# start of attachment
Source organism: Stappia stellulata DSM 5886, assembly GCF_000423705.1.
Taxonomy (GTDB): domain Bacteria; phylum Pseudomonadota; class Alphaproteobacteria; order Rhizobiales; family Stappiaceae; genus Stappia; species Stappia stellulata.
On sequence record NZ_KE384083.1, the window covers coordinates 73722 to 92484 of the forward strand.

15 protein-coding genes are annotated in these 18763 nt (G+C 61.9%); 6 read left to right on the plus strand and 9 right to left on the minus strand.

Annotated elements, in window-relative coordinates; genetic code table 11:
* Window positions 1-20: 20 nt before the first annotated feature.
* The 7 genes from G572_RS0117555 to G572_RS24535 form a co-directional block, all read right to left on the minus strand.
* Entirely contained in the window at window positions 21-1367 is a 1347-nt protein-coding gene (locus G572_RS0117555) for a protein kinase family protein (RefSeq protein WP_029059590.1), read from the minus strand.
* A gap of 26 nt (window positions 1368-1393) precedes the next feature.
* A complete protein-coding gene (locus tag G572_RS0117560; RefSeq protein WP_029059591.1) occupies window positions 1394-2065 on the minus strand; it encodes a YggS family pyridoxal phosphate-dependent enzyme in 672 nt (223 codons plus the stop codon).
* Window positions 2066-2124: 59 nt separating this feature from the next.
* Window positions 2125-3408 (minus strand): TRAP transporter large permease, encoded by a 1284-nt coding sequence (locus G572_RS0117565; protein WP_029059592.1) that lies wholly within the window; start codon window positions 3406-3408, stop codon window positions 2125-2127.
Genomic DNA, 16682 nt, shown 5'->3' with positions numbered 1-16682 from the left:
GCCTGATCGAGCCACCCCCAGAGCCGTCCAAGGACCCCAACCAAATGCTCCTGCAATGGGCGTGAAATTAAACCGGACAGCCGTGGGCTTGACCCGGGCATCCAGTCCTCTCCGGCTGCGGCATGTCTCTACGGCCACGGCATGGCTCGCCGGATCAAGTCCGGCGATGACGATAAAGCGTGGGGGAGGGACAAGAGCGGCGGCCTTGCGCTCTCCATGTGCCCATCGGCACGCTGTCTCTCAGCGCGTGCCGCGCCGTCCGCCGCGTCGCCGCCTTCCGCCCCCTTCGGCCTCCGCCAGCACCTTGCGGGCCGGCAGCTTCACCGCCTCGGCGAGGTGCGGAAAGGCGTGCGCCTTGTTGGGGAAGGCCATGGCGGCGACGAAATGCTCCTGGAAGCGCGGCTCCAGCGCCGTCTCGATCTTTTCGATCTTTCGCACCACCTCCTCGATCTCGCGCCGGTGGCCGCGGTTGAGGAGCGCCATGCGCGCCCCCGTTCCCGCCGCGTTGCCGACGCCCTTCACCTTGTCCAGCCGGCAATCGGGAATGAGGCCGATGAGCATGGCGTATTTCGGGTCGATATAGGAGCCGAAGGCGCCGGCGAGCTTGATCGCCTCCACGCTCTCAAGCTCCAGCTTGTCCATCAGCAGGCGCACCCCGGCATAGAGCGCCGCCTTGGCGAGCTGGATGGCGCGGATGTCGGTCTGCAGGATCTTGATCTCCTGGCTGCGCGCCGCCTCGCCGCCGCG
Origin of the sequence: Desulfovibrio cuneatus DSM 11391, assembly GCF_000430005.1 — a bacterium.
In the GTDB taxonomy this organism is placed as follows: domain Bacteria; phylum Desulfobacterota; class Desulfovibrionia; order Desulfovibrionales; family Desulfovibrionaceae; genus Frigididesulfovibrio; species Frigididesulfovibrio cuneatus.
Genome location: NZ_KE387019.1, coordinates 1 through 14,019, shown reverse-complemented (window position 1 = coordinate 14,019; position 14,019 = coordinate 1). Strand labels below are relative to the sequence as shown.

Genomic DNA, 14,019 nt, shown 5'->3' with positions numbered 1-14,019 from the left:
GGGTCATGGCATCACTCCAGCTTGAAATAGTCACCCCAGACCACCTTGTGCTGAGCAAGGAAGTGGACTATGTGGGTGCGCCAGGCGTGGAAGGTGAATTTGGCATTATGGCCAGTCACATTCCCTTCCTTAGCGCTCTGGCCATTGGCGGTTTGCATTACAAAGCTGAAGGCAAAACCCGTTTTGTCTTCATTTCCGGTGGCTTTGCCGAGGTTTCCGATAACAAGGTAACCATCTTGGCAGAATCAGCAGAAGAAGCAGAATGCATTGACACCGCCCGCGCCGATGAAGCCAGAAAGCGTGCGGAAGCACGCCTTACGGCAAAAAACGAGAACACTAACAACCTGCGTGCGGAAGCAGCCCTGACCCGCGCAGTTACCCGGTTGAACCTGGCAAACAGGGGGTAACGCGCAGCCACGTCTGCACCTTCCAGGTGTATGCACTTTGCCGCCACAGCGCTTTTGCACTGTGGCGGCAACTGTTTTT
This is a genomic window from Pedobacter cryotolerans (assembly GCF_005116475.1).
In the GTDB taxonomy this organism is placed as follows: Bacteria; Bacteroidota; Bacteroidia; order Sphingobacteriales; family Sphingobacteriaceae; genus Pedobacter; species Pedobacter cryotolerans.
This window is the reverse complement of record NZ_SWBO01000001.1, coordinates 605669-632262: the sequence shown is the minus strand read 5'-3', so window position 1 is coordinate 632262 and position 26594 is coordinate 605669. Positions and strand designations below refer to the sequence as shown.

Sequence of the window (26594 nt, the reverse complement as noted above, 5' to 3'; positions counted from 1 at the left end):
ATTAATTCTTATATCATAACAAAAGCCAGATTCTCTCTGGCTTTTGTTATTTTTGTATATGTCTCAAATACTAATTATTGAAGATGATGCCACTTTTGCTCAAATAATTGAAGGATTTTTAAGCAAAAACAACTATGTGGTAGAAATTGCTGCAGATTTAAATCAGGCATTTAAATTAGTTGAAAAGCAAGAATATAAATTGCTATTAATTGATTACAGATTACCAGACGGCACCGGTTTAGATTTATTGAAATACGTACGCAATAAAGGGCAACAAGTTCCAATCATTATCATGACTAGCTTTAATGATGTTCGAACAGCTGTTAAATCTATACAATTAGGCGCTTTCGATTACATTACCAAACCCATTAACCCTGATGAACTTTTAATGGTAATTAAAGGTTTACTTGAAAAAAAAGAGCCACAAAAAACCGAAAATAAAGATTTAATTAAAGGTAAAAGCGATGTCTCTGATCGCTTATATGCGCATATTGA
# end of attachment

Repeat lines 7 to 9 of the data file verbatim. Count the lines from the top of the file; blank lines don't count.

* The 7 genes from G572_RS0117555 to G572_RS24535 form a co-directional block, all read right to left on the minus strand.
* Entirely contained in the window at window positions 21-1367 is a 1347-nt protein-coding gene (locus G572_RS0117555) for a protein kinase family protein (RefSeq protein WP_029059590.1), read from the minus strand.
* A gap of 26 nt (window positions 1368-1393) precedes the next feature.